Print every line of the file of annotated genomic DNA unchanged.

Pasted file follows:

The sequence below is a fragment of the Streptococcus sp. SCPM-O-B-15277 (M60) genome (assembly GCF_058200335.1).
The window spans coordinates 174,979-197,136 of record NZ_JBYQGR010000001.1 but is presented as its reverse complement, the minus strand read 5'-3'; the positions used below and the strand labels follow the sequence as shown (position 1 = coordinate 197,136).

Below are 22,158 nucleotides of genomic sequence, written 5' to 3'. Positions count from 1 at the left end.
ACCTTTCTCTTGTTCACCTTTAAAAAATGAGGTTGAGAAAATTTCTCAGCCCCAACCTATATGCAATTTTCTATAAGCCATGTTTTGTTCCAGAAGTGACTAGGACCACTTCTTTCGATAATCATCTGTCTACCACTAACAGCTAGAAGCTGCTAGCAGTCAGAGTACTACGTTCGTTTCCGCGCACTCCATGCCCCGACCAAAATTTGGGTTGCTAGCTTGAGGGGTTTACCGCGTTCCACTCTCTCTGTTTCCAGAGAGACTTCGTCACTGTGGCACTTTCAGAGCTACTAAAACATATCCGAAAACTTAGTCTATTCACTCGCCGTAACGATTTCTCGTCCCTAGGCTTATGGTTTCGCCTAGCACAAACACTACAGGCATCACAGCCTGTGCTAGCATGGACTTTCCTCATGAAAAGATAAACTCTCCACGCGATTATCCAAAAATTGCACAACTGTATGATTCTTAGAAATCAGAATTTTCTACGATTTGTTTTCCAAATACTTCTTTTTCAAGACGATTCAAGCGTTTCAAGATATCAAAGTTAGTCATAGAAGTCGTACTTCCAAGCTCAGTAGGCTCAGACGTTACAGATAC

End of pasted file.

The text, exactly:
The sequence below is a fragment of the Streptococcus sp. SCPM-O-B-15277 (M60) genome (assembly GCF_058200335.1).
The window spans coordinates 174,979-197,136 of record NZ_JBYQGR010000001.1 but is presented as its reverse complement, the minus strand read 5'-3'; the positions used below and the strand labels follow the sequence as shown (position 1 = coordinate 197,136).

Below are 22,158 nucleotides of genomic sequence, written 5' to 3'. Positions count from 1 at the left end.
ACCTTTCTCTTGTTCACCTTTAAAAAATGAGGTTGAGAAAATTTCTCAGCCCCAACCTATATGCAATTTTCTATAAGCCATGTTTTGTTCCAGAAGTGACTAGGACCACTTCTTTCGATAATCATCTGTCTACCACTAACAGCTAGAAGCTGCTAGCAGTCAGAGTACTACGTTCGTTTCCGCGCACTCCATGCCCCGACCAAAATTTGGGTTGCTAGCTTGAGGGGTTTACCGCGTTCCACTCTCTCTGTTTCCAGAGAGACTTCGTCACTGTGGCACTTTCAGAGCTACTAAAACATATCCGAAAACTTAGTCTATTCACTCGCCGTAACGATTTCTCGTCCCTAGGCTTATGGTTTCGCCTAGCACAAACACTACAGGCATCACAGCCTGTGCTAGCATGGACTTTCCTCATGAAAAGATAAACTCTCCACGCGATTATCCAAAAATTGCACAACTGTATGATTCTTAGAAATCAGAATTTTCTACGATTTGTTTTCCAAATACTTCTTTTTCAAGACGATTCAAGCGTTTCAAGATATCAAAGTTAGTCATAGAAGTCGTACTTCCAAGCTCAGTAGGCTCAGACGTTACAGATAC